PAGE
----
February 17, 2022
Floods, fish and farming intersect in Nooksack Basin’s complex challenge
Clifford Heberden

With climate change bringing limited snowpack, receding glaciers and magnified atmospheric rivers, the issues around management of streamflow and water supply in the Nooksack Basin are intensifying; south of Kendall in February, the river winds calmly around shifting gravel banks and vegetation swept downstream. (Salish Current photo ©)

February 17, 2022
Floods, fish and farming intersect in Nooksack Basin’s complex challenge
Clifford Heberden

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As Whatcom County works to prepare for the next major flooding events and to foster community resilience, a discussion on long-term solutions and ways to promote salmon population and environmental preservation is taking shape.

The Nooksack River is central to Whatcom County’s functioning. It provides habitat for native salmon species and water for residents, farms and industries.

The Nooksack can also be the source of destruction and displacement for thousands when it floods.

After major flooding in November 2021, calls have increased for dredging the river bed or channeling its banks to reduce the spillover into farms and communities. The layers of silt clogging homes and fields after the waters receded make a visual case for dredging. 

But for a complex, sediment-heavy river like the Nooksack, these seemingly simple solutions could prove to be expensive and inadequate for long-term perspectives.

“There’s a whole lot of planning that needs to be happening,” said state representative Sharon Shewmake [D-42], who represents communities in the Nooksack Valley. “The Nooksack River is one of the most complicated rivers around.”

Speak up for Mother Nature

Darrell Hillaire, executive director of Children of the Setting Sun Productions, an organization that focuses on storytelling and the conservation of Native American culture and interests, and a member of the Lhaq’temish (Lummi) Nation, said there needs to be more consideration for the environment.

“We have to understand that the river is talking to us all the time,” Hillaire said. “A lot of people are listening but it is our responsibility to speak up in the places the river needs a voice, salmon need a voice, the forest needs a voice, orcas; it’s our responsibility to speak up for them.”

Hillaire said the conversation needs to be based more on the relationship between the environment and its people, using this opportunity to give back to nature as opposed to the history of taking in the region.

“That’s just been the case for the last couple hundred years here in this country,” Hillaire said. “Now we’re seeing the consequences of that, everything is flooding because of so much deforestation and so much construction around the watershed itself.”

Mitigating consequences

Shewmake said there needs to be a long-term solution that can strengthen community and environmental resilience as the ecosystem experiences the consequences of climate change.

“You can’t stop a flood from happening but we need to better protect people, we need to better protect their homes and we need to figure out how to do that using science and protecting the environment,” she said.

Figuring out how to balance riparian habitat restoration that benefits fish such as chinook salmon with flood mitigation measures is one of the challenges facing the Nooksack River ecosystem. (Photo by Roger Tabor, USFWS-Pacific Region, via Flickr)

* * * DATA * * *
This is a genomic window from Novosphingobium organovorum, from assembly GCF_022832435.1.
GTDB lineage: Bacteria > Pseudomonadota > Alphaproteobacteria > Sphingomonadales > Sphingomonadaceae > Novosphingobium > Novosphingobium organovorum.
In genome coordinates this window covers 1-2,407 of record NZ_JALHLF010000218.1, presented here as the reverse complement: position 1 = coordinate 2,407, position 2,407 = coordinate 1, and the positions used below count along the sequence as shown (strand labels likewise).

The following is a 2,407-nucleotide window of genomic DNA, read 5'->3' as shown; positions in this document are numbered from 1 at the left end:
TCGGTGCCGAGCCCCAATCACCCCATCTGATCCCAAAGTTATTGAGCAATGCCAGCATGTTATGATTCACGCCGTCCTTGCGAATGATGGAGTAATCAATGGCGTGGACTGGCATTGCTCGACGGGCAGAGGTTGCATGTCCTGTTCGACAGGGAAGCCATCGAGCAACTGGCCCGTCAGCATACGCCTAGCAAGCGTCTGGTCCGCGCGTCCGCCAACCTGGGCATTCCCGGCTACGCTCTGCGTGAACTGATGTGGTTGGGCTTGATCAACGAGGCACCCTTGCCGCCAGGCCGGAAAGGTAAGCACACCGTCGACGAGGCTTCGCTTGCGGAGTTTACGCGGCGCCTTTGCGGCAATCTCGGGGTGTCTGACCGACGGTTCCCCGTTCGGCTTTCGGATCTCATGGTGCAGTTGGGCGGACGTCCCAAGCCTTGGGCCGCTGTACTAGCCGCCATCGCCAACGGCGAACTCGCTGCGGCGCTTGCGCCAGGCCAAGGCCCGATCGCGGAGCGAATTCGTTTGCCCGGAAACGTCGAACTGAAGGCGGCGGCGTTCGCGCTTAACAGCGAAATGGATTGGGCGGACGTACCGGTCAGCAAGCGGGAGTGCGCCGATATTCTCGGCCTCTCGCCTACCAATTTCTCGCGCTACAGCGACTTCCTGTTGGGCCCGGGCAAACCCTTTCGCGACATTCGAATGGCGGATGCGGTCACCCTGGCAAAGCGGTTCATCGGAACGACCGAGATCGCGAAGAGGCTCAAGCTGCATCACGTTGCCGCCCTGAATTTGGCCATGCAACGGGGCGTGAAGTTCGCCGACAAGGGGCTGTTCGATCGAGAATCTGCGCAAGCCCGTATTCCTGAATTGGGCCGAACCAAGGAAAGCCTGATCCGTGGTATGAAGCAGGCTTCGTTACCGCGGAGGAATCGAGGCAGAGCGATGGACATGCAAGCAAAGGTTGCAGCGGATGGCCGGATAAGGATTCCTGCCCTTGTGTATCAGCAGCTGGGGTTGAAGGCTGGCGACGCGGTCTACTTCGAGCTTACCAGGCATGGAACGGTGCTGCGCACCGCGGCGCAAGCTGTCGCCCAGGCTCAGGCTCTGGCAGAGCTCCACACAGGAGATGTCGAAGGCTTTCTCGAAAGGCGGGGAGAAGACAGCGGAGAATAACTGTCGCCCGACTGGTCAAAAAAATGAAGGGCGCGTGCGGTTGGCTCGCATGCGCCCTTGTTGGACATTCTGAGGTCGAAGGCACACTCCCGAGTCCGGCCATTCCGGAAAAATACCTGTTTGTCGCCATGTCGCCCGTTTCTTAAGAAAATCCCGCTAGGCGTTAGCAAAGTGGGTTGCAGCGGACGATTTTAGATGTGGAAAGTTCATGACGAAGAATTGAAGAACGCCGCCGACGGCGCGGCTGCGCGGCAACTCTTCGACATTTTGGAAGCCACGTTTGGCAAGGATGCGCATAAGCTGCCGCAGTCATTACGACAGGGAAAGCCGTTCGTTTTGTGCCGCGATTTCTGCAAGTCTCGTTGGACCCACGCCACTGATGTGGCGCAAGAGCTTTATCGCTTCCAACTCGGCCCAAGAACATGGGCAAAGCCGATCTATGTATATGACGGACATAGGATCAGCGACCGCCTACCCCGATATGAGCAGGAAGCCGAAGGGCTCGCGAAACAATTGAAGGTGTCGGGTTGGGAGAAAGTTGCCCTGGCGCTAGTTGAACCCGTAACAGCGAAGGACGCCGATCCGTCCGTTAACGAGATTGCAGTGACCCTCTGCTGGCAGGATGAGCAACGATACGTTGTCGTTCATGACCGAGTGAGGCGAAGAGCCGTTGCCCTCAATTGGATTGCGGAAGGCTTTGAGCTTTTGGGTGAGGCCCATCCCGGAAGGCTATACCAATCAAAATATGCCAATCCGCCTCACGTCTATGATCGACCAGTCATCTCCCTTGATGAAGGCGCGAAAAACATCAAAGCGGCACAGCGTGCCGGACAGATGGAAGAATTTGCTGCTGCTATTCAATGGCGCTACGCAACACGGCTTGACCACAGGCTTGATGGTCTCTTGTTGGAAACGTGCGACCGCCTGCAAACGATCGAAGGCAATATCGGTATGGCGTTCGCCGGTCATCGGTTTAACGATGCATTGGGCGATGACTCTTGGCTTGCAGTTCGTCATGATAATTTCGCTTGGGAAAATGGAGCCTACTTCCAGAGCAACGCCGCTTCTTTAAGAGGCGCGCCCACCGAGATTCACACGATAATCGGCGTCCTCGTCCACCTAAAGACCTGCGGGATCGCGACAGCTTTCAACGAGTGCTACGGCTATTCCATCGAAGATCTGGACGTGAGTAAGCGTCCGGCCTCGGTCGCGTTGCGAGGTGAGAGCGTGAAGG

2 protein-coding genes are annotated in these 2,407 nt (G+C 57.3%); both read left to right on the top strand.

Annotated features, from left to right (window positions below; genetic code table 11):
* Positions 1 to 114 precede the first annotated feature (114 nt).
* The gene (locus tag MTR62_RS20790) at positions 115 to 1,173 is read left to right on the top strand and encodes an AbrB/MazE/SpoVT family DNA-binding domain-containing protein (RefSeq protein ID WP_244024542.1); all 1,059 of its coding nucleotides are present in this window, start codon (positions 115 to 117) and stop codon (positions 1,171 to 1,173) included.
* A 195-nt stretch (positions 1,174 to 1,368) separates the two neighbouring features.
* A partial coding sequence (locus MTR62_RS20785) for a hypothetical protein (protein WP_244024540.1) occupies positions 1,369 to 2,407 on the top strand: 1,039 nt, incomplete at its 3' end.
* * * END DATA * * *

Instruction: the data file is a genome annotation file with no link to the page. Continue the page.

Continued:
Mark Personius, director of Whatcom County Planning and Development Services, said that the flooding issue is a complex problem which climate change is making worse. Warming temperatures result in more precipitation falling as rain (rather than snow) in the higher elevations of the watershed in winter,” Personius said. “That produces not only more erosion at higher elevations (further contributing to increased sediment loads) but also increases the amount of runoff for the river to accommodate.”

Personius said engineered options could include strategic levee management, such as increasing levee heights in some areas and providing levee setbacks in others to increase flow capacity, or high-flow bypass channels and dikes or berms around especially vulnerable areas. These suggestions are echoed by residents and farmers in the flood zones. 

Other site-specific responses include voluntary buyouts of flood-prone properties and providing assistance to raise structures above anticipated base flood levels, measures that can be and have been provided by FEMA before. Directing future growth away from flood hazard areas could be another part of the solution, Personius said. 

Compatible solutions

Many flooding responses that protect people and property, at least in the short term, are harmful to salmon and other river inhabitants. That damage in turn has economic and social impacts for other county residents. Planners are looking for solutions that don’t pit one constituency against another. 

“There are both policy as well as engineering flood mitigation strategies that may also be compatible with maintaining or even improving salmon habitat conditions,” Personius said.

Whatcom Land Trust, a nonprofit conservancy organization, has been doing this long-term work by purchasing land along the upstream part of the river where the tribes, the county and the Department of Natural Resources have been focusing on salmon restoration. 

“We’re looking for areas that have not been developed yet,” said Gabe Epperson, the WLT’s executive director. “It’s a more effective strategy to try to acquire those properties or acquire conservation easements on them so they don’t get developed. It’s more proactive.” The trust has been actively managing these properties by restoring wetlands, planting trees and facilitating log jams.

In already populated areas, the trust is working with the farming community and is advocating for mixed management along the rivers banks. 

“We want to facilitate farming, floodplains protection, wetland restoration and salmon habitat,” Epperson said. “We can do all of these things.” 

The Catalyst

Epperson points to a property in Acme called the Catalyst Complex. The land was almost entirely farmed and had been completely leveled and drained for years. The trust set aside a portion of the property suitable for farming upland, leasing it to a local dairy farm, and have been doing restoration work on the rest. 

An aerial view of the Catalyst Complex shows the 25 acres of land leased to farming, near the creeks Whatcom Land Trust restored and re-meandered. (Photo courtesy Gabe Epperson, Whatcom Land Trust)

“We daylighted and re-meandered creeks that had been previously straightened and have done wetland restoration and tree planting. It has a flourishing wetland now and this young forest that’s growing up,” Epperson said. “That’s really our goal, to try to manage properties for multiple objectives: a riparian zone, prioritizing that habitat and having farming upland.”